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Road pricing modeling for hyper-congestion

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  • Lo, Hong K.
  • Szeto, W.Y.
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    Abstract

    Recently there has been a resurgence in the interest of road pricing. Most studies adopt the static modeling paradigm, typically using either separable monotone or backward-bending link travel time functions for the analysis. In this study, through the shockwave analysis, we show that separable backward-bending functions are not appropriate for modeling hyper-congestion and hence road pricing. In the absence of queue spillback, link travel time is a monotone increasing function of inflow. However, in the presence of queue spillback, we show that the static paradigm even with a monotone travel time function cannot adequately portray the congestion phenomenon. In some cases, the tolls determined by the static paradigm can be even detrimental, worsening rather than alleviating the congestion problem. In the end, to model congested networks properly, perhaps one has no other choices but to adopt a modeling paradigm that faithfully captures both the temporal as well as the spatial dimensions of traffic queuing.

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    Bibliographic Info

    Article provided by Elsevier in its journal Transportation Research Part A: Policy and Practice.

    Volume (Year): 39 (2005)
    Issue (Month): 7-9 ()
    Pages: 705-722

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    Handle: RePEc:eee:transa:v:39:y:2005:i:7-9:p:705-722

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    References

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    Please report citation or reference errors to , or , if you are the registered author of the cited work, log in to your RePEc Author Service profile, click on "citations" and make appropriate adjustments.:
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    1. H. C. W. L. Williams & D. Van Vliet & C. Parathira & K. S. Kim, 2001. "Highway Investment Benefits under Alternative Pricing Regimes," Journal of Transport Economics and Policy, London School of Economics and University of Bath, vol. 35(2), pages 257-284, May.
    2. Szeto, W. Y. & Lo, Hong K., 2004. "A cell-based simultaneous route and departure time choice model with elastic demand," Transportation Research Part B: Methodological, Elsevier, vol. 38(7), pages 593-612, August.
    3. Daganzo, Carlos F., 1994. "The cell transmission model: A dynamic representation of highway traffic consistent with the hydrodynamic theory," Transportation Research Part B: Methodological, Elsevier, vol. 28(4), pages 269-287, August.
    4. Kuwahara, Masao & Akamatsu, Takashi, 2001. "Dynamic user optimal assignment with physical queues for a many-to-many OD pattern," Transportation Research Part B: Methodological, Elsevier, vol. 35(5), pages 461-479, June.
    5. Lo, Hong K. & Szeto, W. Y., 2002. "A cell-based variational inequality formulation of the dynamic user optimal assignment problem," Transportation Research Part B: Methodological, Elsevier, vol. 36(5), pages 421-443, June.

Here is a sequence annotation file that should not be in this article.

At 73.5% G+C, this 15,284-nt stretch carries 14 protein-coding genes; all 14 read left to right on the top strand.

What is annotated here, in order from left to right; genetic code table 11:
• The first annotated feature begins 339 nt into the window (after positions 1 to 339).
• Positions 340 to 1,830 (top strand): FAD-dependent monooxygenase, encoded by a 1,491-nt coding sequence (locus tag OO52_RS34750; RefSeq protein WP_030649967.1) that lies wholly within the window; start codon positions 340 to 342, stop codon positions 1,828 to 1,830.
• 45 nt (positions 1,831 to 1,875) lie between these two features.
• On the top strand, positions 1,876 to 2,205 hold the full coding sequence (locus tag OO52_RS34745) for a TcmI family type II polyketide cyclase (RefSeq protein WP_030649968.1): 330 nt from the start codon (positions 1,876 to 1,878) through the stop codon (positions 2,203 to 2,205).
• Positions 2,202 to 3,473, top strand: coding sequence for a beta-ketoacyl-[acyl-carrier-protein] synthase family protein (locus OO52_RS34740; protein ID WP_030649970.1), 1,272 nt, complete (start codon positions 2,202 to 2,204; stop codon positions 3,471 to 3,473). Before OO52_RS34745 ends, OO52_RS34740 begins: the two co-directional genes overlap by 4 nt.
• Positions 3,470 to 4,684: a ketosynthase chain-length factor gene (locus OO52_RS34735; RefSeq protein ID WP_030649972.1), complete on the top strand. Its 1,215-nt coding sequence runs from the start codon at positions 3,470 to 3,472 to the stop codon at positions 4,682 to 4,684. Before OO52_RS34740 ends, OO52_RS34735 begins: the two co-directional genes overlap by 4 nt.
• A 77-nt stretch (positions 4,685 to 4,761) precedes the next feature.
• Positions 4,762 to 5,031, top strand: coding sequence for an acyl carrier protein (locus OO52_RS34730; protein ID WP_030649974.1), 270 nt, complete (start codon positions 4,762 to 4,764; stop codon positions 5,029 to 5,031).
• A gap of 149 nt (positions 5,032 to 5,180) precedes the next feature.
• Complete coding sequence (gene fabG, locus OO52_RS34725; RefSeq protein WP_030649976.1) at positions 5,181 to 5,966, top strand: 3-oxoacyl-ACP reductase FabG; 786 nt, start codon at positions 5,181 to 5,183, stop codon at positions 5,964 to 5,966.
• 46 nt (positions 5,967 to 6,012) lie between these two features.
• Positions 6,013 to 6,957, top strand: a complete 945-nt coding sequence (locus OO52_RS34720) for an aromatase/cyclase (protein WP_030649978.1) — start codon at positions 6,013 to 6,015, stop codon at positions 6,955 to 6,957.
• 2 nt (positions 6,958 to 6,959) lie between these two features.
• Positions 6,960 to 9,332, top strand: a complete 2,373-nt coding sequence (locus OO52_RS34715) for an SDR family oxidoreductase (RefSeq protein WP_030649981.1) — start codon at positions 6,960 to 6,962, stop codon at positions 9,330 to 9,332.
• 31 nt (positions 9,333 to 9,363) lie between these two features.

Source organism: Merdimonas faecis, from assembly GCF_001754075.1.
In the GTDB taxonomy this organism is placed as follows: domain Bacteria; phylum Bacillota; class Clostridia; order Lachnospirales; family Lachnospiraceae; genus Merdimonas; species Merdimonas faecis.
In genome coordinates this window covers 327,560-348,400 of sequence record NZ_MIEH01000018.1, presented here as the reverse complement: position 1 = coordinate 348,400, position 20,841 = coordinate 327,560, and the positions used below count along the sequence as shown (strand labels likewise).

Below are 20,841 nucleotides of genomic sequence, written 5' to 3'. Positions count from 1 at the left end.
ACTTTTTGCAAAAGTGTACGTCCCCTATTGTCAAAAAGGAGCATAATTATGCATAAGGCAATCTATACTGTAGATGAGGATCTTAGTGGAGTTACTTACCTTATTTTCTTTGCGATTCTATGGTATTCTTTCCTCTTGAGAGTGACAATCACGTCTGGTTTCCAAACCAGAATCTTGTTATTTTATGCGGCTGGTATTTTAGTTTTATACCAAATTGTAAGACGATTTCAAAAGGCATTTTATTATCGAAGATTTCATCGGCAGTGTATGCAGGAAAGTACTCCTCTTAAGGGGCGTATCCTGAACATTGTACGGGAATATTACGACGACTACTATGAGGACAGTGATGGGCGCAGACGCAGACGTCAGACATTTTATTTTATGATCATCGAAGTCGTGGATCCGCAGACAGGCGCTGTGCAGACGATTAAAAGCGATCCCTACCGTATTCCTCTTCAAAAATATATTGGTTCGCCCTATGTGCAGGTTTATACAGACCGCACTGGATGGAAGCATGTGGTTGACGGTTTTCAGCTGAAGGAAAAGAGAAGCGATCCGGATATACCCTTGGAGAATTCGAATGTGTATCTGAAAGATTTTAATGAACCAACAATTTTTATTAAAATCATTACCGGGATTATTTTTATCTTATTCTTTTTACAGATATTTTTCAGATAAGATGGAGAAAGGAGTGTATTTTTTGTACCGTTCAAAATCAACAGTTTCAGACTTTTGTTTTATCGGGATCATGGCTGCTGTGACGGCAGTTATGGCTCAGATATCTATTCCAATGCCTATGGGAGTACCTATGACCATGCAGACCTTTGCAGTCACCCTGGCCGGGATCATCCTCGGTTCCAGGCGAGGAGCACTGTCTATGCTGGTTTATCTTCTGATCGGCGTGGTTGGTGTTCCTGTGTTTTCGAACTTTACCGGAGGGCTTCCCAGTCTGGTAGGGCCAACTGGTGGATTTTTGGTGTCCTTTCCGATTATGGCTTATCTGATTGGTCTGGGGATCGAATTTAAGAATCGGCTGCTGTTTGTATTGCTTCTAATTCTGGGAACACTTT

6. Huang, Hai-Jun & Lam, William H. K., 2002. "Modeling and solving the dynamic user equilibrium route and departure time choice problem in network with queues," Transportation Research Part B: Methodological, Elsevier, vol. 36(3), pages 253-273, March.
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    Cited by:
    1. Jiang, Yanqun & Wong, S.C. & Ho, H.W. & Zhang, Peng & Liu, Ruxun & Sumalee, Agachai, 2011. "A dynamic traffic assignment model for a continuum transportation system," Transportation Research Part B: Methodological, Elsevier, vol. 45(2), pages 343-363, February.
    2. Arnott, Richard & Inci, Eren, 2008. "The Stability of Downtown Parking and Traffic Congestion," MPRA Paper 11786, University Library of Munich, Germany.
    3. Tsekeris, Theodore & Geroliminis, Nikolas, 2013. "City size, network structure and traffic congestion," Journal of Urban Economics, Elsevier, vol. 76(C), pages 1-14.
    4. Holguín-Veras, José, 2011. "Urban delivery industry response to cordon pricing, time-distance pricing, and carrier-receiver policies in competitive markets," Transportation Research Part A: Policy and Practice, Elsevier, vol. 45(8), pages 802-824, October.
    5. Du, Jie & Wong, S.C. & Shu, Chi-Wang & Xiong, Tao & Zhang, Mengping & Choi, Keechoo, 2013. "Revisiting Jiang’s dynamic continuum model for urban cities," Transportation Research Part B: Methodological, Elsevier, vol. 56(C), pages 96-119.
    6. Holgun-Veras, Jos & Cetin, Mecit, 2009. "Optimal tolls for multi-class traffic: Analytical formulations and policy implications," Transportation Research Part A: Policy and Practice, Elsevier, vol. 43(4), pages 445-467, May.
    7. Holgui­n-Veras, Jose & Cetin, Mecit & Xia, Shuwen, 2006. "A comparative analysis of US toll policy," Transportation Research Part A: Policy and Practice, Elsevier, vol. 40(10), pages 852-871, December.

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